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Struggle For Survival Takes Turn For The Worse As Water Cutoff Persists

July 14, 1993

SARAJEVO, Bosnia-Herzegovina (AP) _ Bathing and shaving, washing clothes, flushing toilets, nourishing children: the simplest acts involve wrenching choices when water becomes a weapon of war.

With 98 percent of Sarajevo’s regular water supply cut off, residents confront a rising risk of disease and a daily ordeal of lugging home heavy jugs after waiting as much as 15 hours in line at a well.

″I’ve read a lot of military history, and I haven’t read of anything like this,″ said Bedrudin Makic, 71, a retired army colonel who carries water for his seven-member family and an elderly neighbor. ″Genghis Khan came, and it wasn’t this bad.″

Sarajevo’s electrical supply has been spotty since last summer, shortly after Serbs began their siege of the city. But for about a month now, there has been no electricity and no natural gas.

Electrical lines that provide the city with power run across battle zones. When U.N. workers try to fix them, they come under attack.

For two weeks, Serbs have blocked deliveries of U.N. diesel fuel from the airport. They cut the city’s natural gas line several weeks ago.

As a result, there is no power to run water pumps, not enough clean water to ensure hygiene, and not enough fuel to boil unsafe water.

In one neighborhood, Dobrinja, 12 people were killed by a shell Monday as they waited in line for water.

The crisis is not just the result of Serb actions. Bosnian Croats control the city’s main power plant at Kakanj, about 30 miles northwest of Sarajevo.

Bosnian authorities have not allowed the repair of a power line that could ease the crisis: The line would also provide energy to a Serb ammunition plant in Vogosca, just north of Sarajevo.

People who live around Kosevo hospital repeatedly swarm around a tanker truck on its thrice-weekly deliveries and make off with water desperately needed by doctors and patients. Throughout the city, people set out buckets to retrieve some of the heavy rain that fell on Monday and Tuesday.

Emina Talovic, a secretary at the Sarajevo water and sewage department, treks four miles daily to get water. Sometimes she borrows a small cart, but just as often carries the jugs by hand.

Many Sarajevans face much longer hikes to the nearest clean-water source, and most get enough water for drinking and basic cooking. But bathing, laundry and toilet flushing require careful calculations.

″Foreigners must think we’re a dirty people,″ Mrs. Talovic said. ″But we still have pride. We try our best to keep as clean as we did before.″

Her boss, department director Predrag Lukac, said the water system is intact and could be in service rapidly if the pumps regain power.

But he said the sewage system is badly clogged because of the low flow of waste water and would need extensive cleanup. The clogged sewers emit bad odors in some neighborhoods and attract rats, he said.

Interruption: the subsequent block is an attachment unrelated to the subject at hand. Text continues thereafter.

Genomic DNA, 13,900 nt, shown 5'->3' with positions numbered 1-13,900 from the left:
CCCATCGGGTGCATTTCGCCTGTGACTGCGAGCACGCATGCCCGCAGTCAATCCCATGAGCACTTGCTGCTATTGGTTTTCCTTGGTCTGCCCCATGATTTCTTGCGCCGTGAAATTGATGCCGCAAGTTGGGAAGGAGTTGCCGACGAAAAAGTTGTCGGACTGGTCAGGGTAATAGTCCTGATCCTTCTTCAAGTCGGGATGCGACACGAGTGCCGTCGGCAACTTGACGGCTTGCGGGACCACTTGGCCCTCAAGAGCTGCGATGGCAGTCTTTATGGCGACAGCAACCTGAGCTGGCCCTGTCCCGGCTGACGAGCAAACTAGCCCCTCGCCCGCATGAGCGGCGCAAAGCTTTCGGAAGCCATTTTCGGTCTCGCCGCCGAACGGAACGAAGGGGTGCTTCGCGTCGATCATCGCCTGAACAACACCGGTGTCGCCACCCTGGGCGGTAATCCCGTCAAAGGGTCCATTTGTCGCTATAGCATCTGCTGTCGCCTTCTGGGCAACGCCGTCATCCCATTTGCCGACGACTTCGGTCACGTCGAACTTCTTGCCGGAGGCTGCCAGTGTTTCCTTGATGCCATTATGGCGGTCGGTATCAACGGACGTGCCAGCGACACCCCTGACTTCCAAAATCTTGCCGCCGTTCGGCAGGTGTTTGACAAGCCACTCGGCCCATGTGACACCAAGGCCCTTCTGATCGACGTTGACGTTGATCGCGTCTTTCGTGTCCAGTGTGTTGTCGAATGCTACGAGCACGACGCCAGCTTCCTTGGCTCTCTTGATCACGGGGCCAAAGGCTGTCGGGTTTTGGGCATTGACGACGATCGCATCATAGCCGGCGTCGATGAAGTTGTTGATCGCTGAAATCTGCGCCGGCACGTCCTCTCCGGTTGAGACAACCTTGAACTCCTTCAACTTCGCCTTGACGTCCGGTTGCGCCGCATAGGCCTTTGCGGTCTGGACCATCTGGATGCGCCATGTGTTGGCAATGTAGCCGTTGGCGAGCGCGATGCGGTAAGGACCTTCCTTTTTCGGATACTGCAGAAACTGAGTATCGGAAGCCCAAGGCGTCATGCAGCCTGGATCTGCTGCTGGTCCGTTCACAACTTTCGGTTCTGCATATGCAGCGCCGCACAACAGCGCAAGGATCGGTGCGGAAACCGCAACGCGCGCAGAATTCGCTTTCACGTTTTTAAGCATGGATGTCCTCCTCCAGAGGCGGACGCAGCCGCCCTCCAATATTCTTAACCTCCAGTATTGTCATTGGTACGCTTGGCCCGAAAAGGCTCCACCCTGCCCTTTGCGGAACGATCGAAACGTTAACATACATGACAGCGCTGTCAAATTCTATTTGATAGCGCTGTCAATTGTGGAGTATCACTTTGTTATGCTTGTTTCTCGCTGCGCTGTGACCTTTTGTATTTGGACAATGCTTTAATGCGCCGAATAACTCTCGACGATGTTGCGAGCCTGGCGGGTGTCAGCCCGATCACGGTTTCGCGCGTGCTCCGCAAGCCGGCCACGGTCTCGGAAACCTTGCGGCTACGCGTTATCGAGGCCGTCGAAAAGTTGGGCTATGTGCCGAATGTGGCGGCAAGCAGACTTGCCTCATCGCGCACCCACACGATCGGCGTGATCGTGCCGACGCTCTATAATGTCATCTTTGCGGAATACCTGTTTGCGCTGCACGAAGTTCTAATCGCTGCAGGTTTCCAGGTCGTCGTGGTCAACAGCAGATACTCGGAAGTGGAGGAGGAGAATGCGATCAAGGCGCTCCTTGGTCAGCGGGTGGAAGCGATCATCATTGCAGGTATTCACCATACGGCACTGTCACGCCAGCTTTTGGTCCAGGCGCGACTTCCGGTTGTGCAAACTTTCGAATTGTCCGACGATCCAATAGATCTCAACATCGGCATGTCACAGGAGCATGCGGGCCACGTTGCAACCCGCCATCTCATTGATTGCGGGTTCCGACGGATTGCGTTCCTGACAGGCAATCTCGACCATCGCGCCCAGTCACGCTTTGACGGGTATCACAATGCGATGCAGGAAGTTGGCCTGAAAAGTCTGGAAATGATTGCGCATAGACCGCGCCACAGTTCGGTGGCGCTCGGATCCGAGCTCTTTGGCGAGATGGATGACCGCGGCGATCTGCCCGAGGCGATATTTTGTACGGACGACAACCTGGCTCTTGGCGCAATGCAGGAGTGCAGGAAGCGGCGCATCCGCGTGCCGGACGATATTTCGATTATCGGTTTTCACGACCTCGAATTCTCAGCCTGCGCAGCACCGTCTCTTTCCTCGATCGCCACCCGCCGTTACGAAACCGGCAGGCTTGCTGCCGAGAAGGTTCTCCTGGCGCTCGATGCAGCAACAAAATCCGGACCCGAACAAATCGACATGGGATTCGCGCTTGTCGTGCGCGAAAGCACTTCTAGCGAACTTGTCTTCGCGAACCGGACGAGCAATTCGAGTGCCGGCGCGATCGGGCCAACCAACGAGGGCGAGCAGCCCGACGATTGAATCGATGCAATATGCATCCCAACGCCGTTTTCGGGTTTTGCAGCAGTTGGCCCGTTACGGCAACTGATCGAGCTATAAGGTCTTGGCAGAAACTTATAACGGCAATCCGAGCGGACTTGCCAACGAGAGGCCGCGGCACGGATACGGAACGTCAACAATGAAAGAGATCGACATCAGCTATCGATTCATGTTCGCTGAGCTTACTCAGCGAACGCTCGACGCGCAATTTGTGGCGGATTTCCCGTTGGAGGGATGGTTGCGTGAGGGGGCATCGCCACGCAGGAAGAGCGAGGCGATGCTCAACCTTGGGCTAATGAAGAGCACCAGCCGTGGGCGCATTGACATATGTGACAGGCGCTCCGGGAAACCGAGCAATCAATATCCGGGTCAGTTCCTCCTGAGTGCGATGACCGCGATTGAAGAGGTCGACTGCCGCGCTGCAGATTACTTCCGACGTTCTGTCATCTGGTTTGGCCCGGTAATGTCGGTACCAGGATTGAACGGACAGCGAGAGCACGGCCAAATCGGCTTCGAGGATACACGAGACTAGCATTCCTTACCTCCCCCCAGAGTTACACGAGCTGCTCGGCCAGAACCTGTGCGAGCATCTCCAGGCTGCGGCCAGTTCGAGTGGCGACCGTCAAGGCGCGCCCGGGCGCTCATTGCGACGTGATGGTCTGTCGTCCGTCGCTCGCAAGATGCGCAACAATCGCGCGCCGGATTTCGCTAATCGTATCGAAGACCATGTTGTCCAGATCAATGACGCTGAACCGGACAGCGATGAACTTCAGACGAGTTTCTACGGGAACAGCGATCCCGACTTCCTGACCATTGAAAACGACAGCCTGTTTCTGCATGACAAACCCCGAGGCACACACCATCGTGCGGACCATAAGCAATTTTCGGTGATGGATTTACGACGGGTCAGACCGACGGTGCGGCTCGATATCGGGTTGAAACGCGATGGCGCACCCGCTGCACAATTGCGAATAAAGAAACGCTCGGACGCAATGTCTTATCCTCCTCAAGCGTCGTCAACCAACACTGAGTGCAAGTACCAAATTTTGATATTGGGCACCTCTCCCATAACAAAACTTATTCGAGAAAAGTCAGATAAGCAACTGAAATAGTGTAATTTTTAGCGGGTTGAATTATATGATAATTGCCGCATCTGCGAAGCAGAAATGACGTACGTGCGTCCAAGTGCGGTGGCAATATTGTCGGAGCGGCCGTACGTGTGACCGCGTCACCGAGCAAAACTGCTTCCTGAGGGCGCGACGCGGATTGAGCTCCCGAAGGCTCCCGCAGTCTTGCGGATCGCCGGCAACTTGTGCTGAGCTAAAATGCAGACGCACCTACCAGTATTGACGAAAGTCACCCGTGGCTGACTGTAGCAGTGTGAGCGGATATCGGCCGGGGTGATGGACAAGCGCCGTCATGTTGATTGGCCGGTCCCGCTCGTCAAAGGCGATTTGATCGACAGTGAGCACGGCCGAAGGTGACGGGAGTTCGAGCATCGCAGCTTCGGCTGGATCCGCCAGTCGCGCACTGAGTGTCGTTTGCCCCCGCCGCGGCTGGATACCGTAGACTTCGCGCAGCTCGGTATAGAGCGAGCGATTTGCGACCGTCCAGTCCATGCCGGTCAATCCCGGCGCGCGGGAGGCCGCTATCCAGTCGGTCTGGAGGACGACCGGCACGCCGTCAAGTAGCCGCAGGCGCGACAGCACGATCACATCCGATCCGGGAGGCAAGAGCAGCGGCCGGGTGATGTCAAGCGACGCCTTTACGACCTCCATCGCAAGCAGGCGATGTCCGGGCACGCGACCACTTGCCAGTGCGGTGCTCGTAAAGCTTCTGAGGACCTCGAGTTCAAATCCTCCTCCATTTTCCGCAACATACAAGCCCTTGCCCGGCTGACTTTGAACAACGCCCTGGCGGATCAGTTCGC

″I can’t fathom these people who use water as a weapon to achieve their political goals,″ he said Tuesday. ″Parents who throughout the war have been taking the best care of their children now are forced to take risks, to give them water they know might be unsafe.″

Dr. Risto Tervahauta of the World Health Organization said that because many people were forced to drink impure water, Sarajevo was experiencing at least 200 new cases of diarrhea a day.

So far, no typhoid or cholera have been confirmed, but cases of dysentery and hepatitis are increasing rapidly. ″Unless circumstances change, it has to become worse and worse,″ he said.

Tervahauta noted that Sarajevans already are weakened by 16 months of stress and substandard diet. That lowers their resistance to disease.

The only regular water source still functioning is a line descending from nearby Mount Jahorina that accounts for 2 percent of the normal supply. That water is clean, as is water from several small wells near the city center.

But Tervahauta said water from shallow wells near the Miljacka river in western Sarajevo appears to be contaminated.

He said efforts to avert an epidemic were rudimentary: distributing purification tablets and pouring a pre-mixed chlorine solution into jugs filled at communal taps.

U.N. peacekeeping officers said Tuesday the utility crisis could be eased within days under a tentative agreement between the warring sides. However, agreements often fall apart fast in Bosnia.

Maj. Nicolas Studer, U.N. chief engineer in Sarajevo, said the Serbs have agreed to reopen the natural gas line, and Bosnian forces would allow a government-held electric plant behind Serb lines to provide power to a water- pumping station in Ilidza, a Serb-held suburb.

This would restore all utilities in Ilidza, and would restore water to western neighborhoods particularly hard-hit by the cutoff.

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